Those teenagers and young adults who sleep for extended periods, for no apparent reason, are probably in a very foul mood. They are probably depressed and somebody should have that checked out.

Those who fall into the older age bracket are likely to experience the exact opposite effects. They will likely encounter greater bouts of insomnia. In other words, they will likely sleep less and are likely to have their sleep disrupted considerably easier and quicker.

The real danger presented here is the prospect of that cycle not being broken. So, that is to say, that the more insomnia or even hypersomnia you encounter, the greater the prospects of your mood actually deteriorating.

An adjustment needs to be made to your sleep patterns before you can adequately address your mood.

Mood Affects Sleep but Sleep Also Affects Mood

One State Government in Victoria Australia realizes the significance of the relationship between mood and sleep and has also sought to intervene in a meaningful way that helps Australians better manage the sleep patterns that emerge from this.

For much of this blog post, we have looked at the impact that mood has on the quality of sleep that you have. However, there is also the opposite to consider and that is the impact which poor quality sleep has on the mood.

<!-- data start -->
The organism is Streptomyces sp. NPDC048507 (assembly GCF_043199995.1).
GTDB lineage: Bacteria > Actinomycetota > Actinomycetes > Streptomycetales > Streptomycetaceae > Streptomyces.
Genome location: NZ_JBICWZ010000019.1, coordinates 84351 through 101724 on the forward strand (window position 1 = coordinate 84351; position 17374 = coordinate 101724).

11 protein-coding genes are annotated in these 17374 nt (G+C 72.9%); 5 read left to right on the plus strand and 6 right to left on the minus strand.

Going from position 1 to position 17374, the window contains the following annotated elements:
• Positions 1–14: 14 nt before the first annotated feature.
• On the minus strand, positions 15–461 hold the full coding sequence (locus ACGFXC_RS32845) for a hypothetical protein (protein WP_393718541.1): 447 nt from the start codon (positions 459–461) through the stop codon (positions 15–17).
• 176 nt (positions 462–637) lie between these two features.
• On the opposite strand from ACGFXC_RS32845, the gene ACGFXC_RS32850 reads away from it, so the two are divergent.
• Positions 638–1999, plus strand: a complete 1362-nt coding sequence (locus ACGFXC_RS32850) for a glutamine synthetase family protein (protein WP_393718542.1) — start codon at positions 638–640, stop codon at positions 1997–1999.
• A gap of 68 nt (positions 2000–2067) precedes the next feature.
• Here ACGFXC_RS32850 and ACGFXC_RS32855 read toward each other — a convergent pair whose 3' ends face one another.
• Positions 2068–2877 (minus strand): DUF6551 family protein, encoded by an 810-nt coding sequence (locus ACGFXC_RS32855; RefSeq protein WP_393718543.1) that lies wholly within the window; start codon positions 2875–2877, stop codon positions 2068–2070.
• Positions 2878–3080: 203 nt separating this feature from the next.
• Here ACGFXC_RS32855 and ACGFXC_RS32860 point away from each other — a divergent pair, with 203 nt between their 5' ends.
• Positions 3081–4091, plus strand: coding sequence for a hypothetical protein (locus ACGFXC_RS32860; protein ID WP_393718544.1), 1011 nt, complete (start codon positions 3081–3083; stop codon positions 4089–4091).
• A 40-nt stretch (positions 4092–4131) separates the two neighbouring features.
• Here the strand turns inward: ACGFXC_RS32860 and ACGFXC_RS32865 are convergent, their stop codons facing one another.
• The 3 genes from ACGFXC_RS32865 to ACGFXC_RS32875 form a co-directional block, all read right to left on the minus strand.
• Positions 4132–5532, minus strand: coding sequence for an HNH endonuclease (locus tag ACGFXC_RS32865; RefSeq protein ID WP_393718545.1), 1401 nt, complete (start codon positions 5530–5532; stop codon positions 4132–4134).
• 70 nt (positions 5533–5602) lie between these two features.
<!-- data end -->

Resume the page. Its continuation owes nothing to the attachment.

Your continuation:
Working in partnership with the Better Health Channel, the Victorian government has made it clear that all it takes is one bad night’s sleep to make you feel awful the next day. If you do not sleep well, for whatever reason, you will likely be grumpy the next day.

You will also likely be more irritable the next day.

Under those circumstances, it then becomes exceedingly difficult to concentrate as you are less alert than you would ordinarily be. As a consequence of that, your academic or even work performance will then suffer.

There are few things in life more frustrating than not being able to deliver on your work mandate. More often than not, your mood will sink when your boss calls you out for failing to adequately deliver on a work assignment.

In addition to that, your mood will sink when you receive average grades in your examinations because you did not get enough sleep. And so the cycle continues.

We cannot stress this enough but at the heart of so many of your personal problems is often the inability to secure enough sleep.